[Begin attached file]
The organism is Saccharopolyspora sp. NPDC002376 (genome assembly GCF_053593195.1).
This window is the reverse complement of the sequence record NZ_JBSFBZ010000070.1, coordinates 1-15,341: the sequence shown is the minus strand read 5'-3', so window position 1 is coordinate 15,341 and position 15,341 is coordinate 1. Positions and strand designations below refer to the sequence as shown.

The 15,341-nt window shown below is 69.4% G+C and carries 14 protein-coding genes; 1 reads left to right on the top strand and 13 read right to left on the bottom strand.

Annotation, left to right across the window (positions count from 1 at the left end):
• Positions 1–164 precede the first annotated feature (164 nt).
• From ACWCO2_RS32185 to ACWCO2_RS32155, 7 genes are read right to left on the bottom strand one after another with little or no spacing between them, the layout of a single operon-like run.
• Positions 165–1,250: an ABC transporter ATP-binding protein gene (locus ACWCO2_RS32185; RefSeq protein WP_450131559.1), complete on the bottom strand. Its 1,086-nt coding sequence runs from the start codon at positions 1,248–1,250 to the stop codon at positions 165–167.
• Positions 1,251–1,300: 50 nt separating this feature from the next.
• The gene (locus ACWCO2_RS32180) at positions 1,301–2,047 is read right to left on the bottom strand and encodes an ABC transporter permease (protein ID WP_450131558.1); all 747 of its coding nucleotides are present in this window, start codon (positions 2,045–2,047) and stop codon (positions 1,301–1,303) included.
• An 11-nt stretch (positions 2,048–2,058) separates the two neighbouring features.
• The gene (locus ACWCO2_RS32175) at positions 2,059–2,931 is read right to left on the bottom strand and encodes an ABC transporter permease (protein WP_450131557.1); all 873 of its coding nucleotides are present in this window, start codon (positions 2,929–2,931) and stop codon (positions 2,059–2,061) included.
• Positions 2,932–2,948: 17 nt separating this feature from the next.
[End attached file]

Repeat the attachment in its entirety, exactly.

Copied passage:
The organism is Saccharopolyspora sp. NPDC002376 (genome assembly GCF_053593195.1).
This window is the reverse complement of the sequence record NZ_JBSFBZ010000070.1, coordinates 1-15,341: the sequence shown is the minus strand read 5'-3', so window position 1 is coordinate 15,341 and position 15,341 is coordinate 1. Positions and strand designations below refer to the sequence as shown.

The 15,341-nt window shown below is 69.4% G+C and carries 14 protein-coding genes; 1 reads left to right on the top strand and 13 read right to left on the bottom strand.

Annotation, left to right across the window (positions count from 1 at the left end):
• Positions 1–164 precede the first annotated feature (164 nt).
• From ACWCO2_RS32185 to ACWCO2_RS32155, 7 genes are read right to left on the bottom strand one after another with little or no spacing between them, the layout of a single operon-like run.
• Positions 165–1,250: an ABC transporter ATP-binding protein gene (locus ACWCO2_RS32185; RefSeq protein WP_450131559.1), complete on the bottom strand. Its 1,086-nt coding sequence runs from the start codon at positions 1,248–1,250 to the stop codon at positions 165–167.
• Positions 1,251–1,300: 50 nt separating this feature from the next.
• The gene (locus ACWCO2_RS32180) at positions 1,301–2,047 is read right to left on the bottom strand and encodes an ABC transporter permease (protein ID WP_450131558.1); all 747 of its coding nucleotides are present in this window, start codon (positions 2,045–2,047) and stop codon (positions 1,301–1,303) included.
• An 11-nt stretch (positions 2,048–2,058) separates the two neighbouring features.
• The gene (locus ACWCO2_RS32175) at positions 2,059–2,931 is read right to left on the bottom strand and encodes an ABC transporter permease (protein WP_450131557.1); all 873 of its coding nucleotides are present in this window, start codon (positions 2,929–2,931) and stop codon (positions 2,059–2,061) included.
• Positions 2,932–2,948: 17 nt separating this feature from the next.